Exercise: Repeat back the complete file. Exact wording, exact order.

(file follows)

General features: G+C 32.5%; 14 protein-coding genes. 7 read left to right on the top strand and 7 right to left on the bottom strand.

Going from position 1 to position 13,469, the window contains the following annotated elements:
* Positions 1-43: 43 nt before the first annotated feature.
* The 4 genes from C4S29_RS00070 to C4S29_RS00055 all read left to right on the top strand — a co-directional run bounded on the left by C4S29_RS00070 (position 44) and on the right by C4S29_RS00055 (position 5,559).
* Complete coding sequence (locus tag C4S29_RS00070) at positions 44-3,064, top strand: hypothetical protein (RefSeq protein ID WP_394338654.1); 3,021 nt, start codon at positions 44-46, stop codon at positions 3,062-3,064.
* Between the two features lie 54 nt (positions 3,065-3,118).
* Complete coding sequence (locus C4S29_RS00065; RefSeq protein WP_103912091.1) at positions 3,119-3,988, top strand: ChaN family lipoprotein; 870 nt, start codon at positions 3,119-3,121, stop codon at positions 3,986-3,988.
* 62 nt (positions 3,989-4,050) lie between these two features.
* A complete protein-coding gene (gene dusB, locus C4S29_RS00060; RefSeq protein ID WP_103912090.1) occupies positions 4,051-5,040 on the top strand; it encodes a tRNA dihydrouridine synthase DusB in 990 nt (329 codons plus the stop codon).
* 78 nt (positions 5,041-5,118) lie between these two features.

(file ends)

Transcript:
General features: G+C 32.5%; 14 protein-coding genes. 7 read left to right on the top strand and 7 right to left on the bottom strand.

Going from position 1 to position 13,469, the window contains the following annotated elements:
* Positions 1-43: 43 nt before the first annotated feature.
* The 4 genes from C4S29_RS00070 to C4S29_RS00055 all read left to right on the top strand — a co-directional run bounded on the left by C4S29_RS00070 (position 44) and on the right by C4S29_RS00055 (position 5,559).
* Complete coding sequence (locus tag C4S29_RS00070) at positions 44-3,064, top strand: hypothetical protein (RefSeq protein ID WP_394338654.1); 3,021 nt, start codon at positions 44-46, stop codon at positions 3,062-3,064.
* Between the two features lie 54 nt (positions 3,065-3,118).
* Complete coding sequence (locus C4S29_RS00065; RefSeq protein WP_103912091.1) at positions 3,119-3,988, top strand: ChaN family lipoprotein; 870 nt, start codon at positions 3,119-3,121, stop codon at positions 3,986-3,988.
* 62 nt (positions 3,989-4,050) lie between these two features.
* A complete protein-coding gene (gene dusB, locus C4S29_RS00060; RefSeq protein ID WP_103912090.1) occupies positions 4,051-5,040 on the top strand; it encodes a tRNA dihydrouridine synthase DusB in 990 nt (329 codons plus the stop codon).
* 78 nt (positions 5,041-5,118) lie between these two features.